Bookmaker News of the Week

By Martin Green16 June 2019
Share with:
Fred Done

Betfred slumped to an operating loss of more than £40 million in the year to October 31, 2018, and it blamed the UK government’s FOBT crackdown. The maximum stake on the virtual roulette machines was not reduced from £100 to £2 until April this year, but the news was announced last year and that caused a write-down of its betting shop business. That saw the company hit by exceptional costs of £1198.6 million. Betfred has 1,650 betting shops on October 31, 2018, but owner Fred Done has said that 500 could close as a result of the government’s decision. The firm also lost £28.7 million last year, but Done and brother Peter have maintained a dividend of £10.2 million in both 2017 and 2018. The pair already have a combined net worth of £1.25 billion, according to The Sunday Times Rich List.

Unibet licensee Platinum Gaming has agreed to pay a penalty of £1.6 million as a result of its failures around money laundering and social responsibility. A UK Gambling Commission investigation found a convicted fraudster spent more than £600,000 in stolen money at the company. It said his losses were so significant that Unibet should have considered refusing service. In lieu of a find, it agreed to repay the fraud victims the £629,420 they had stolen, plus £990,200 and £9,800 towards the UKGA’s legal costs. Richard Watson, Gambling Commission Executive Director, said: “There were weaknesses in Platinum Gaming’s systems and as a consequence, more than half a million pounds of stolen money flowed through the business. This is not acceptable and I would urge all operators to carefully read this case and learn lessons so they don’t make the same mistakes.”

A punter’s long-running court case against Bet365 has been discontinued just before it was due to return to court in Belfast. Student Megan McCann was suing the operator for £1 million after it refused to pay her out £984,833 on a combined total of 960 £13 each-way Lucky 15s she placed on races at Bath, Kempton Park and Naas in June 2016. Bet365 claimed the stake had been provided by a third party in contravention of the firm’s terms and conditions, while it also refused to refund the £25,000 stake. McCann launched the legal battle in 2017 and it has continued to drag on, but now McCann’s legal team has lodged an official “notice of discontinuance” in the case. That led to speculation that Bet365 has agreed to pay her a settlement in order to close the case.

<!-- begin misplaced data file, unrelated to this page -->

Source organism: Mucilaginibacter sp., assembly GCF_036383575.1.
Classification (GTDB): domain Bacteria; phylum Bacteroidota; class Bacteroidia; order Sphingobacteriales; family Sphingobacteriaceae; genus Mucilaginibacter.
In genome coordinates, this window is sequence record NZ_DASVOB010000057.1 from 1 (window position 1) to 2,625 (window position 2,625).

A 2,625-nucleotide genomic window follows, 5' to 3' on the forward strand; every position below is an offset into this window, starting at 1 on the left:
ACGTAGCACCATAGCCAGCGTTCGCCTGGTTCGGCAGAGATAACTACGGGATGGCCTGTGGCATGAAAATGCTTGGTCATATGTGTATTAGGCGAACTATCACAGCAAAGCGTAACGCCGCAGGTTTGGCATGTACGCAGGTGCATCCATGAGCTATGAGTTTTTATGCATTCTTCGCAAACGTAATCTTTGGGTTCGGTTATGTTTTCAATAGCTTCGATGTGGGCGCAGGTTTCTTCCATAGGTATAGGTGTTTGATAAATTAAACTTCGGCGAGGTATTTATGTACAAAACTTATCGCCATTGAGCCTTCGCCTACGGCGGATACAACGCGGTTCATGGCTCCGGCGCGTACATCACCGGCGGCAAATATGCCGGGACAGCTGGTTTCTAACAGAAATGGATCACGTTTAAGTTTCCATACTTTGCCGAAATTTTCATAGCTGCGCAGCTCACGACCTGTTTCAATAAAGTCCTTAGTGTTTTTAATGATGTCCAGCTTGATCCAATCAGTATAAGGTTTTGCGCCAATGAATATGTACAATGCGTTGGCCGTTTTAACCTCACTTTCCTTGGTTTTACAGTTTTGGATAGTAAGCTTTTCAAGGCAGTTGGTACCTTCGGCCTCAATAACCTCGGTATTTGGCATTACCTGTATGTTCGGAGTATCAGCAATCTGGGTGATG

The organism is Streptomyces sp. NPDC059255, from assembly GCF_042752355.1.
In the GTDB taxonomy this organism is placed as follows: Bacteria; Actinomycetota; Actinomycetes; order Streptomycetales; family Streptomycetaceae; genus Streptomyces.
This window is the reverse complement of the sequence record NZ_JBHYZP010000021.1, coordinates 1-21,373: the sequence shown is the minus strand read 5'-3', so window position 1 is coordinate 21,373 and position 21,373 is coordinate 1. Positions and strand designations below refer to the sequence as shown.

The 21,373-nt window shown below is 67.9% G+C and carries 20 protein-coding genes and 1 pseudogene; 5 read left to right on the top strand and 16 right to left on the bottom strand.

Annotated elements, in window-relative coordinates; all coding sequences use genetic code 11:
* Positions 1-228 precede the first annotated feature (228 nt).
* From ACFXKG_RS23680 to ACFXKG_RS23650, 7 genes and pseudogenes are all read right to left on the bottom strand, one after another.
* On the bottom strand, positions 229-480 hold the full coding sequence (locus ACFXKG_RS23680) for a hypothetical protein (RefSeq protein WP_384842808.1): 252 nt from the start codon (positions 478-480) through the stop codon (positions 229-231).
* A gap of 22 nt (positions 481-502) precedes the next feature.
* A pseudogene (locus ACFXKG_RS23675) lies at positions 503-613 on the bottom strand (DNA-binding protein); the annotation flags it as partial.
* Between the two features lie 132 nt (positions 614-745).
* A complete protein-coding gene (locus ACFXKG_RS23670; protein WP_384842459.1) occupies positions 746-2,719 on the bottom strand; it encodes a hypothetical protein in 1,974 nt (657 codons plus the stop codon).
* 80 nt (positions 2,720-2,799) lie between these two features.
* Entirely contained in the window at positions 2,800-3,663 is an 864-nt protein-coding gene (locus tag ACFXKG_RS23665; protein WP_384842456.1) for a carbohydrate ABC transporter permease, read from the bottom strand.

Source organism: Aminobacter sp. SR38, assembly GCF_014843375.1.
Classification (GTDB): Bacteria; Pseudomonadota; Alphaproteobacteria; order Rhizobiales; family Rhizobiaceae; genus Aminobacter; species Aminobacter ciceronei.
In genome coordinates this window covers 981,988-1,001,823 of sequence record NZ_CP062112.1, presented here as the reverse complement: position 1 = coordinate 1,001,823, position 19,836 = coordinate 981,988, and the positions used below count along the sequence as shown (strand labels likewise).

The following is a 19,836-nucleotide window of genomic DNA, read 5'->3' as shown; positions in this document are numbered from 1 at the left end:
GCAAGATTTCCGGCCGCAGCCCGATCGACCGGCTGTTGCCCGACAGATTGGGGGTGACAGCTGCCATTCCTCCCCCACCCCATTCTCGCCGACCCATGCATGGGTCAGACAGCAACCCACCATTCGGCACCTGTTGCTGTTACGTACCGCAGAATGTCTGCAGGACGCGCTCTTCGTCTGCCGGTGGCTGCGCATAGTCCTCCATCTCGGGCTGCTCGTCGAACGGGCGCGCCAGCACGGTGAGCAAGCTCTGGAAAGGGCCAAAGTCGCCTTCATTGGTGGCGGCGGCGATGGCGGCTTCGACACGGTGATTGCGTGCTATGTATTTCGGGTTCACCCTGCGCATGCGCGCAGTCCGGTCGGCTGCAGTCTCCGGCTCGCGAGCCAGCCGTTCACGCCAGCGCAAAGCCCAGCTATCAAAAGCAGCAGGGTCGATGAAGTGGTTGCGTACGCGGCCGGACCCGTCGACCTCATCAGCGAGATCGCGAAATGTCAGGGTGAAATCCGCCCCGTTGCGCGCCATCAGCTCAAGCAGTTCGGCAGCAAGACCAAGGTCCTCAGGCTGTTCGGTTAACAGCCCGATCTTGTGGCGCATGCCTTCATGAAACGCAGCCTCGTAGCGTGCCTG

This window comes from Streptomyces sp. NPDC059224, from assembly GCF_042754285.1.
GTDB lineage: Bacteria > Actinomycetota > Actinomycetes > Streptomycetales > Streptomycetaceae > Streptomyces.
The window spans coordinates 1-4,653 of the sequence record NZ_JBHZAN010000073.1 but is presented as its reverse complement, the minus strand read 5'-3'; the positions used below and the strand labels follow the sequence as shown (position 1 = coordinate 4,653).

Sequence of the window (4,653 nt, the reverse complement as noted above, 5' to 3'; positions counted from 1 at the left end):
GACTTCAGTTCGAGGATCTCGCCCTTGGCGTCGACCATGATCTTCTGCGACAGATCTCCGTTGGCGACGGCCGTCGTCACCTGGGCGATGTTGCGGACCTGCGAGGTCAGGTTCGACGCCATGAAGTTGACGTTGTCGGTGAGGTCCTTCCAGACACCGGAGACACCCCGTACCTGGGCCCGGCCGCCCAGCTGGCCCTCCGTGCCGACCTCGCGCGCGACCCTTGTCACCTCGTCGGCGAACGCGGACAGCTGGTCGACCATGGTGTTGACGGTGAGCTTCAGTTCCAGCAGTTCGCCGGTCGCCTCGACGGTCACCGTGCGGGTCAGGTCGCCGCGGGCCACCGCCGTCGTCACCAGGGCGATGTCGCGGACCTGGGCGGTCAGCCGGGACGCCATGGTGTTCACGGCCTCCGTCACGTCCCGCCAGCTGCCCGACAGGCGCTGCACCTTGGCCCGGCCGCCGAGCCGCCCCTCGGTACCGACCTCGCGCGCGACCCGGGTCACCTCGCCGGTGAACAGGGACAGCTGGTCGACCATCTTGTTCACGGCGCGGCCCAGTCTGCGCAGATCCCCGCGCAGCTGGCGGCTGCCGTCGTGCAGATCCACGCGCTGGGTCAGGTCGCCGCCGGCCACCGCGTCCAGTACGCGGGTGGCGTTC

Betfair has announced a new multi-year deal to sponsor the Northumberland Plate Festival and Fighting Fifth Hurdle at Newcastle Racecourse. The Northumberland Plate is Europe’s richest 2-mile handicap and it has been run since 1882, when it took place at Gosforth. The racecourse’s executive director, David Williamson, said: “We’re delighted to welcome Betfair on board as the principle partner of two of our feature meetings at Newcastle Racecourse. The Northumberland Plate is a race very much embedded in the history of the area and we look forward to a new era with such a prestigious new sponsor. The Fighting Fifth often attracts some of the top two-mile hurdlers from Britain and Ireland and the clash between Buveur D’Air and Samcro was one of the most anticipated clashes of last season.”